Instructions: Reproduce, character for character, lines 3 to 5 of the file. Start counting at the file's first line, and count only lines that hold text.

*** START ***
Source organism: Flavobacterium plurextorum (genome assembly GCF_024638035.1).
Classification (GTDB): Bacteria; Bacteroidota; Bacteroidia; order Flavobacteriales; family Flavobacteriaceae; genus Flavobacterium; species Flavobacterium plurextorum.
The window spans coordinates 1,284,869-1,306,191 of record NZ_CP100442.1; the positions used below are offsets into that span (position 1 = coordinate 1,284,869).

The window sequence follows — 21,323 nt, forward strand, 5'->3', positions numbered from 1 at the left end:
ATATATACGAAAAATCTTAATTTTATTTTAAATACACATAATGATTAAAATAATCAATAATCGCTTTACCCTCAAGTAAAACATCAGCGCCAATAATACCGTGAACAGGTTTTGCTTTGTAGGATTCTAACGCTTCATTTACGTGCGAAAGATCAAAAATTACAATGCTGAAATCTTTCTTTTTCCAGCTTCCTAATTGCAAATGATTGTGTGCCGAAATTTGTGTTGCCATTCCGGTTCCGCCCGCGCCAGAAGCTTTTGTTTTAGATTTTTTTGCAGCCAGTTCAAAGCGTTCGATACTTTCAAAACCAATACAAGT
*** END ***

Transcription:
The window spans coordinates 1,284,869-1,306,191 of record NZ_CP100442.1; the positions used below are offsets into that span (position 1 = coordinate 1,284,869).

The window sequence follows — 21,323 nt, forward strand, 5'->3', positions numbered from 1 at the left end:
ATATATACGAAAAATCTTAATTTTATTTTAAATACACATAATGATTAAAATAATCAATAATCGCTTTACCCTCAAGTAAAACATCAGCGCCAATAATACCGTGAACAGGTTTTGCTTTGTAGGATTCTAACGCTTCATTTACGTGCGAAAGATCAAAAATTACAATGCTGAAATCTTTCTTTTTCCAGCTTCCTAATTGCAAATGATTGTGTGCCGAAATTTGTGTTGCCATTCCGGTTCCGCCCGCGCCAGAAGCTTTTGTTTTAGATTTTTTTGCAGCCAGTTCAAAGCGTTCGATACTTTCAAAACCAATACAAGT